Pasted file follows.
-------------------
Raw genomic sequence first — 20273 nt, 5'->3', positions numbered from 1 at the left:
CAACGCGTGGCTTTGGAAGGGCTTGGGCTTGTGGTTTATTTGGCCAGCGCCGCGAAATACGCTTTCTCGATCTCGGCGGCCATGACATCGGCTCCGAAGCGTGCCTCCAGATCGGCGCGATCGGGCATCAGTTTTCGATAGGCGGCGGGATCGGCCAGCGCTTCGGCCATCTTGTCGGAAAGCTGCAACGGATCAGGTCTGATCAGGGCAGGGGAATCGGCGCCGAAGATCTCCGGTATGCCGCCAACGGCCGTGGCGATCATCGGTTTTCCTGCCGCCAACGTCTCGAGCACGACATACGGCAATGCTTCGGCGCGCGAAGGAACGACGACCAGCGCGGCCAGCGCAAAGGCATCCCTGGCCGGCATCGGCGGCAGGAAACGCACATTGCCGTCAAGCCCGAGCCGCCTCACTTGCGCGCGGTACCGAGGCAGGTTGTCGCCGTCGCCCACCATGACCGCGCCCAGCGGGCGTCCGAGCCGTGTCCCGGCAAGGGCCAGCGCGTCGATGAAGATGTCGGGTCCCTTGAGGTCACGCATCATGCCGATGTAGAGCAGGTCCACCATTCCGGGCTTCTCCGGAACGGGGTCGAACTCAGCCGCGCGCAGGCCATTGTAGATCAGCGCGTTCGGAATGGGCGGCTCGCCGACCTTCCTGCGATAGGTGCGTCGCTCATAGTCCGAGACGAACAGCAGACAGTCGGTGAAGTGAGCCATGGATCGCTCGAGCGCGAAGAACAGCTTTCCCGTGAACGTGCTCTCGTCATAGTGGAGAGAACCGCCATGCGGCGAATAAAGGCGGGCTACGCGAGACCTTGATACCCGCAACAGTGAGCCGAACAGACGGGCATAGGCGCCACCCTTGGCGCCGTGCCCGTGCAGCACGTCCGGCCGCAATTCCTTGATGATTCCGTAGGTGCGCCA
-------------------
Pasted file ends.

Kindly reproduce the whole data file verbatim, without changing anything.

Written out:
Raw genomic sequence first — 20273 nt, 5'->3', positions numbered from 1 at the left:
CAACGCGTGGCTTTGGAAGGGCTTGGGCTTGTGGTTTATTTGGCCAGCGCCGCGAAATACGCTTTCTCGATCTCGGCGGCCATGACATCGGCTCCGAAGCGTGCCTCCAGATCGGCGCGATCGGGCATCAGTTTTCGATAGGCGGCGGGATCGGCCAGCGCTTCGGCCATCTTGTCGGAAAGCTGCAACGGATCAGGTCTGATCAGGGCAGGGGAATCGGCGCCGAAGATCTCCGGTATGCCGCCAACGGCCGTGGCGATCATCGGTTTTCCTGCCGCCAACGTCTCGAGCACGACATACGGCAATGCTTCGGCGCGCGAAGGAACGACGACCAGCGCGGCCAGCGCAAAGGCATCCCTGGCCGGCATCGGCGGCAGGAAACGCACATTGCCGTCAAGCCCGAGCCGCCTCACTTGCGCGCGGTACCGAGGCAGGTTGTCGCCGTCGCCCACCATGACCGCGCCCAGCGGGCGTCCGAGCCGTGTCCCGGCAAGGGCCAGCGCGTCGATGAAGATGTCGGGTCCCTTGAGGTCACGCATCATGCCGATGTAGAGCAGGTCCACCATTCCGGGCTTCTCCGGAACGGGGTCGAACTCAGCCGCGCGCAGGCCATTGTAGATCAGCGCGTTCGGAATGGGCGGCTCGCCGACCTTCCTGCGATAGGTGCGTCGCTCATAGTCCGAGACGAACAGCAGACAGTCGGTGAAGTGAGCCATGGATCGCTCGAGCGCGAAGAACAGCTTTCCCGTGAACGTGCTCTCGTCATAGTGGAGAGAACCGCCATGCGGCGAATAAAGGCGGGCTACGCGAGACCTTGATACCCGCAACAGTGAGCCGAACAGACGGGCATAGGCGCCACCCTTGGCGCCGTGCCCGTGCAGCACGTCCGGCCGCAATTCCTTGATGATTCCGTAGGTGCGCCA